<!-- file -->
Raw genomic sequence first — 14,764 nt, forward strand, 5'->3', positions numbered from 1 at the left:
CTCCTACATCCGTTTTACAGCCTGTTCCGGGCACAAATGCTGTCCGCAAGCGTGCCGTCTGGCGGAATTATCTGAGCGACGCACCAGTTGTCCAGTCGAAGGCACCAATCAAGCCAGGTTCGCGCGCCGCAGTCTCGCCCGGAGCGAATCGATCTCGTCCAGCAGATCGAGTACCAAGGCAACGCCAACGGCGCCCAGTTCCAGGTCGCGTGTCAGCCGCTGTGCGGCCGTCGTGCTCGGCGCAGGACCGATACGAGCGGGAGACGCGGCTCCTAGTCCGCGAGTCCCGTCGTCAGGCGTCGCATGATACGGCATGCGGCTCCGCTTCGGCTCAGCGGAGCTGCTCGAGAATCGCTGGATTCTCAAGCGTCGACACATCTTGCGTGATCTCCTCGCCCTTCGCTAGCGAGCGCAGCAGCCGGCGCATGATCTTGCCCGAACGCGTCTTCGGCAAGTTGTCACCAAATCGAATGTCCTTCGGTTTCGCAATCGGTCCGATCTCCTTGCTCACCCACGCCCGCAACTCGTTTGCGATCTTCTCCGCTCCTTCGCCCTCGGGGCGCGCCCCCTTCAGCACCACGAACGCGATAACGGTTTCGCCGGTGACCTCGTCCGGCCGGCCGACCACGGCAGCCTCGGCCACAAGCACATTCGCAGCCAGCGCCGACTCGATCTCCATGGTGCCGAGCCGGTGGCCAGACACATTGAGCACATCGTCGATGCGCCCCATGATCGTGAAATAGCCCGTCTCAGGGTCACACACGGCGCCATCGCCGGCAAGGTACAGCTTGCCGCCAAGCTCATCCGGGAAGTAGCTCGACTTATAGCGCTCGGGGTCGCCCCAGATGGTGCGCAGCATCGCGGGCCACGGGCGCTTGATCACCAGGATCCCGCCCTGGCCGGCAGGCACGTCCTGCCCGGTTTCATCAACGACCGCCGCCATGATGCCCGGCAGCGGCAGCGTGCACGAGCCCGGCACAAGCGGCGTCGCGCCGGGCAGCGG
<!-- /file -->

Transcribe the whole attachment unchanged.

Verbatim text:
Raw genomic sequence first — 14,764 nt, forward strand, 5'->3', positions numbered from 1 at the left:
CTCCTACATCCGTTTTACAGCCTGTTCCGGGCACAAATGCTGTCCGCAAGCGTGCCGTCTGGCGGAATTATCTGAGCGACGCACCAGTTGTCCAGTCGAAGGCACCAATCAAGCCAGGTTCGCGCGCCGCAGTCTCGCCCGGAGCGAATCGATCTCGTCCAGCAGATCGAGTACCAAGGCAACGCCAACGGCGCCCAGTTCCAGGTCGCGTGTCAGCCGCTGTGCGGCCGTCGTGCTCGGCGCAGGACCGATACGAGCGGGAGACGCGGCTCCTAGTCCGCGAGTCCCGTCGTCAGGCGTCGCATGATACGGCATGCGGCTCCGCTTCGGCTCAGCGGAGCTGCTCGAGAATCGCTGGATTCTCAAGCGTCGACACATCTTGCGTGATCTCCTCGCCCTTCGCTAGCGAGCGCAGCAGCCGGCGCATGATCTTGCCCGAACGCGTCTTCGGCAAGTTGTCACCAAATCGAATGTCCTTCGGTTTCGCAATCGGTCCGATCTCCTTGCTCACCCACGCCCGCAACTCGTTTGCGATCTTCTCCGCTCCTTCGCCCTCGGGGCGCGCCCCCTTCAGCACCACGAACGCGATAACGGTTTCGCCGGTGACCTCGTCCGGCCGGCCGACCACGGCAGCCTCGGCCACAAGCACATTCGCAGCCAGCGCCGACTCGATCTCCATGGTGCCGAGCCGGTGGCCAGACACATTGAGCACATCGTCGATGCGCCCCATGATCGTGAAATAGCCCGTCTCAGGGTCACACACGGCGCCATCGCCGGCAAGGTACAGCTTGCCGCCAAGCTCATCCGGGAAGTAGCTCGACTTATAGCGCTCGGGGTCGCCCCAGATGGTGCGCAGCATCGCGGGCCACGGGCGCTTGATCACCAGGATCCCGCCCTGGCCGGCAGGCACGTCCTGCCCGGTTTCATCAACGACCGCCGCCATGATGCCCGGCAGCGGCAGCGTGCACGAGCCCGGCACAAGCGGCGTCGCGCCGGGCAGCGG